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Bucky Pizzarelli and Strings: So Hard to Forget

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After listening to So Hard to Forget, a case could be made that leaving Bucky Pizzarelli to his own devices is the way to go-if not that, then simply leave him in the company of fellow seven-string guitarist Frank Vignola.

Pizzarelli opens the album with a performance of “Laura” that initially displays his gifts as a soloist capable of freshening an evergreen with light-fingered arpeggios, sparkling harmonics and chord substitutions that seem to fall inevitably into place. Not long afterward, again playing solo, the veteran guitarist and jazz-family patriarch introduces “It’s Easy to Remember” in the same artful manner. Additional glimpses of his stellar autonomy pop up elsewhere on the album, not least the acoustic renderings of the first and second movements of Federico Torroba’s “Sonatina in A.” When Vignola makes his entrance, eight tunes into this 13-track collection of mostly pop standards, the pairing of guitarists helps produce great chemistry and delightful collaborations, as evidenced by the performances of “Prelude to a Kiss” and “Boots Blues.”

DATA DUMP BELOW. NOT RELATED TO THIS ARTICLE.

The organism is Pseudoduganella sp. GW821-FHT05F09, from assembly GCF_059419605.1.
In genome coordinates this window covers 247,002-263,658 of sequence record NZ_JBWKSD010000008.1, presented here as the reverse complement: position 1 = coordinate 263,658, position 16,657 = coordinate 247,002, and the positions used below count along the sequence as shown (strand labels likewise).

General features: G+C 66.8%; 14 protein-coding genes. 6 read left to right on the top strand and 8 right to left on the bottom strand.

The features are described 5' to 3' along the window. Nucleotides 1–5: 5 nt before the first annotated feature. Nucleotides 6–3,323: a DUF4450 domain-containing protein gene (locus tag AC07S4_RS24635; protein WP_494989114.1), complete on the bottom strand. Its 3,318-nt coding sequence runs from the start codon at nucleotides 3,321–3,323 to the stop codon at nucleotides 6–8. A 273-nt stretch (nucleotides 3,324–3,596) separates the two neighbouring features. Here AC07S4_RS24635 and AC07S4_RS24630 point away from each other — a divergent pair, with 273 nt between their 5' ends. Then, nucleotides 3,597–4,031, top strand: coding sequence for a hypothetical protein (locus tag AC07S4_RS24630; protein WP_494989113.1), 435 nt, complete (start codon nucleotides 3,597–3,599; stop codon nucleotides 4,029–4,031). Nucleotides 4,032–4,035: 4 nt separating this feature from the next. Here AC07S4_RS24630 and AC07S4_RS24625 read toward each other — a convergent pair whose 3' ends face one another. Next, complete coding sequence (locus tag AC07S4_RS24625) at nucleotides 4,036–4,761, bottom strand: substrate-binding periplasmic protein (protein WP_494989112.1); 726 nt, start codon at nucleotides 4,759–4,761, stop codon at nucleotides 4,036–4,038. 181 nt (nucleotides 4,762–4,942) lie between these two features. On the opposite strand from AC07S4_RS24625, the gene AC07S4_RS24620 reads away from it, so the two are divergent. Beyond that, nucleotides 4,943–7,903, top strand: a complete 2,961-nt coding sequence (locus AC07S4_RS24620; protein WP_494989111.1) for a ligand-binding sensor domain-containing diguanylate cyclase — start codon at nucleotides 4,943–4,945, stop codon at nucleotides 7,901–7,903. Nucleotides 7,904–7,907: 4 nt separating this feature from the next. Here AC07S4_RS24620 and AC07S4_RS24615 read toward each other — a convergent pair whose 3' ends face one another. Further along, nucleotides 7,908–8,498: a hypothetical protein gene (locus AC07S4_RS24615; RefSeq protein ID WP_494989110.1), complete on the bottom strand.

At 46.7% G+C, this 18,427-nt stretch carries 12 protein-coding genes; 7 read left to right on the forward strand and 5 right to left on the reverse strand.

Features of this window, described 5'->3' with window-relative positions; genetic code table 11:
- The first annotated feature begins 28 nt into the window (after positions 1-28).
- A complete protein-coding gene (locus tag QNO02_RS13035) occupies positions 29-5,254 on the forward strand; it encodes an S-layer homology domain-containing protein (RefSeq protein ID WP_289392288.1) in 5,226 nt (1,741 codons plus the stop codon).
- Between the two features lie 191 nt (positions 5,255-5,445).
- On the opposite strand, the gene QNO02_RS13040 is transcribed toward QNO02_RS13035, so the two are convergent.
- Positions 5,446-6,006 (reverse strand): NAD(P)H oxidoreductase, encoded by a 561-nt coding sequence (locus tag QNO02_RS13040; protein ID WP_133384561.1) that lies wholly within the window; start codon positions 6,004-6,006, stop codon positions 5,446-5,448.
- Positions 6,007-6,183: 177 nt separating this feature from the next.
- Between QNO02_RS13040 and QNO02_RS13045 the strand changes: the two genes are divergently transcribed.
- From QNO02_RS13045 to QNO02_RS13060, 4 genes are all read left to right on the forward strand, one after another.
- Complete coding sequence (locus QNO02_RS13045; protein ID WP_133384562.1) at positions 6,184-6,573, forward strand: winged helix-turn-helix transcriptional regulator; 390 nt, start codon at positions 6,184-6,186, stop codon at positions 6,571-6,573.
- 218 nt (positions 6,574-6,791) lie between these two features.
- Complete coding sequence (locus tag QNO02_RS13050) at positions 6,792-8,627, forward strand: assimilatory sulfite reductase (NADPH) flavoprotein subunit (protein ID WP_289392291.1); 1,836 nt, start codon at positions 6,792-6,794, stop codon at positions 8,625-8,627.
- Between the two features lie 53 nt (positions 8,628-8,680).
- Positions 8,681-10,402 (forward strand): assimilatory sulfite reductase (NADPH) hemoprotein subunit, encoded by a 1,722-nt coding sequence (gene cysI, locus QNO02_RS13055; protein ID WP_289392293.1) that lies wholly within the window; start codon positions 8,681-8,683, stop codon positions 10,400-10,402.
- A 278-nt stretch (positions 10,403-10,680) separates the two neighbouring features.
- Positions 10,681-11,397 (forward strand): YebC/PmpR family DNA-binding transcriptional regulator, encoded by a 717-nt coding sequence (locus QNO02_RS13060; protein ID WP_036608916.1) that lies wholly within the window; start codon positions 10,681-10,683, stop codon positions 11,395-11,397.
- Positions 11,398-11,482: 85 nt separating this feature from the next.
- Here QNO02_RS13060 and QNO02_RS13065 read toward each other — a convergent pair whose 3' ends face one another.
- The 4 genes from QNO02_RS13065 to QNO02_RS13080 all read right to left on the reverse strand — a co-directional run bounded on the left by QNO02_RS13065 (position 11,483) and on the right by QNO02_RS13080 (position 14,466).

And the string arrangements? So Hard to Forget is very much a sentimental journey for Pizzarelli, and the lineup here, which includes violinists Sara Caswell and Aaron Weinstein, cellist Jesse Levy and violist Valerie Levy, are adept at sustaining the romantic mood and offering some soulful or swinging counterpoint. But don’t be surprised if you find yourself favoring the final track, Pizzarelli’s unaccompanied and imaginatively arranged performance of “Last Night When We Were Young.”